The great positive is the experience gained by runners who stepped into the top-seven for the first time last year. And now the Huskies return all seven of their 2011 West Regional starters, while adding back some key talent. This is now a large, experienced group of Husky men determined to return to the path to nationals.
Joey Bywater, one of two seniors along with Rob Webster Jr., is now the last Husky remaining that lined up at the 2009 NCAA Cross Country Championships. Luckily, Bywater provides a great example and lead Dawg to follow.
"Joey is a phenomenal leader," says Metcalf. "He's a great guy, everybody respects him and listens to him. Last year he didn't have a wingman in races, and I think this year we do, so I think that makes Joey better. His redshirt freshman year we won the Notre Dame Invitational, ran well and made the NCAA Championships, and Joey I think can raise his level when we're in contention. I think right now as a fifth year senior he's on a team that he's helped create. I'm excited about where he is right now and where he can help take this team."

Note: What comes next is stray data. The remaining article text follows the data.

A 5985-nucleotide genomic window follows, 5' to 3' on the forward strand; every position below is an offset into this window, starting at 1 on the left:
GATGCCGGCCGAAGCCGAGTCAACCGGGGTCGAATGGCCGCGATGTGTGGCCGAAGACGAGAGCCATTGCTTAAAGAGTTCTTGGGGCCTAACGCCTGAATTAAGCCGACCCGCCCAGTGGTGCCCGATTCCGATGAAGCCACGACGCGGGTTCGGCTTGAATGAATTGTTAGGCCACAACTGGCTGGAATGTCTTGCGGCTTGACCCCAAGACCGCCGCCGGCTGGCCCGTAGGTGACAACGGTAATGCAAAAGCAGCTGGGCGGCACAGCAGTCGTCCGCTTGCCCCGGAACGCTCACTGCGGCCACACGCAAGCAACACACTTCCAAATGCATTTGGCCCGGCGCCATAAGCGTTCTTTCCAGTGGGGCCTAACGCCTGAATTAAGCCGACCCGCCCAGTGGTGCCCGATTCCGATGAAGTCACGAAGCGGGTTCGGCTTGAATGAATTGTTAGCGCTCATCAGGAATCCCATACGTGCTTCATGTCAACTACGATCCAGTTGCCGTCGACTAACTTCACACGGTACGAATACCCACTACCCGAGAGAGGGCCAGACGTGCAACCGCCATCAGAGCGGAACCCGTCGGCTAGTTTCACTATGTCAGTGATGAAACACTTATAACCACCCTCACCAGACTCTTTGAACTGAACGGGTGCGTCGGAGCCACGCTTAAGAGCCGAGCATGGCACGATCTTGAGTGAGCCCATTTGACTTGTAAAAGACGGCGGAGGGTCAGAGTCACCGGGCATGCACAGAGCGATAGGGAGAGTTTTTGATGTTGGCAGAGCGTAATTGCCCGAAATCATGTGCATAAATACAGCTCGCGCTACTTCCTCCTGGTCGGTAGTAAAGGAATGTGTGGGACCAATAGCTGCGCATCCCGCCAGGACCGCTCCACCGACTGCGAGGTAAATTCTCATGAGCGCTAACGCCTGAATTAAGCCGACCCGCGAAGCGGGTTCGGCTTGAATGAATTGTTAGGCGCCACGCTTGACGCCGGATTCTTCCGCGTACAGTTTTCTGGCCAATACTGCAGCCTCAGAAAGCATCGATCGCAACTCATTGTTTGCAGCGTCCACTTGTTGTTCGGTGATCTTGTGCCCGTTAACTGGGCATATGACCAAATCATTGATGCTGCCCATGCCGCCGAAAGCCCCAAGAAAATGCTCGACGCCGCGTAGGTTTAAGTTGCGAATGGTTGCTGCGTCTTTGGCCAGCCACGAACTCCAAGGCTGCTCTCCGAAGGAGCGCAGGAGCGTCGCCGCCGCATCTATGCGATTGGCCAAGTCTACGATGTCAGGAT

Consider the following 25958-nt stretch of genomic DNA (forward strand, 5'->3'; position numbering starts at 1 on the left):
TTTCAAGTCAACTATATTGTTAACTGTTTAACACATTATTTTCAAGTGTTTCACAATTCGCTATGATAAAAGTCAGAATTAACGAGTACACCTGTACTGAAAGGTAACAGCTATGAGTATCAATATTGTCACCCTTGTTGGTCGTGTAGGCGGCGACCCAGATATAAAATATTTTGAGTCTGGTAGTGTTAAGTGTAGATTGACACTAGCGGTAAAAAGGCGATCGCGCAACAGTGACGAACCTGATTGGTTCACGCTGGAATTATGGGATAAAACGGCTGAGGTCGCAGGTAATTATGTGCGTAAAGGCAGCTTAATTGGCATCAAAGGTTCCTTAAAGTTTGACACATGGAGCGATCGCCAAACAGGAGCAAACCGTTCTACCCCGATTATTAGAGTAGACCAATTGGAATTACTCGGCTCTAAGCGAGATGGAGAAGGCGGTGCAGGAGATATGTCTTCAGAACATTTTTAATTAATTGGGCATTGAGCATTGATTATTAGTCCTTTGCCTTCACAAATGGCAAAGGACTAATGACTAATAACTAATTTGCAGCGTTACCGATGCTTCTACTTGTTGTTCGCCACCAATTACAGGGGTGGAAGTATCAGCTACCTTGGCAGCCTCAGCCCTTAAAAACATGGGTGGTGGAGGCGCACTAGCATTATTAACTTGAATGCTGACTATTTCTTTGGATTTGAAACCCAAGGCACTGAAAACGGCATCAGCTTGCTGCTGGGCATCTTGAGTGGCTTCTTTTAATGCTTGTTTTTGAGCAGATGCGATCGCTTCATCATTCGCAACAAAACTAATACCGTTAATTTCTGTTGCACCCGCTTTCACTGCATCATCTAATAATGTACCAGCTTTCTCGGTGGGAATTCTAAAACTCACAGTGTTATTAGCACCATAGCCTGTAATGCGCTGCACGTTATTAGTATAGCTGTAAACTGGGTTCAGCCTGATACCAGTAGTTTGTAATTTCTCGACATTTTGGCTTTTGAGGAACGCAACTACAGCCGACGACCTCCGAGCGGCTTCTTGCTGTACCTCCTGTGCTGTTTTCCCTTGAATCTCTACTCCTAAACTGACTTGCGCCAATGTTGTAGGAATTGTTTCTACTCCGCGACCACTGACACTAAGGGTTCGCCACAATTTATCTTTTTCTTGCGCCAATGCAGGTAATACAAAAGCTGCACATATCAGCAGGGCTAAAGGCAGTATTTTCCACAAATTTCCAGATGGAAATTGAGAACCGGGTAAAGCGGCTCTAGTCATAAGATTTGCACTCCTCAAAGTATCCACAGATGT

Joining Bywater up front could be All-American junior James Cameron, back from a redshirt season and incredibly fit after a dedicated summer of training, according to his coach. During the 2011 track season, Cameron placed eighth in the mile at the NCAA Indoor Championships and broke the four-minute barrier. His following outdoor season was off to a great start but cut short by an ankle injury during a steeplechase run, and he has not competed since. But Metcalf does not expect there to be much rust.
"James Cameron is a very important piece to this puzzle. He's a fearless competitor, and I think our team last fall we missed that. So adding him back to the mix gives our guys a jolt of confidence."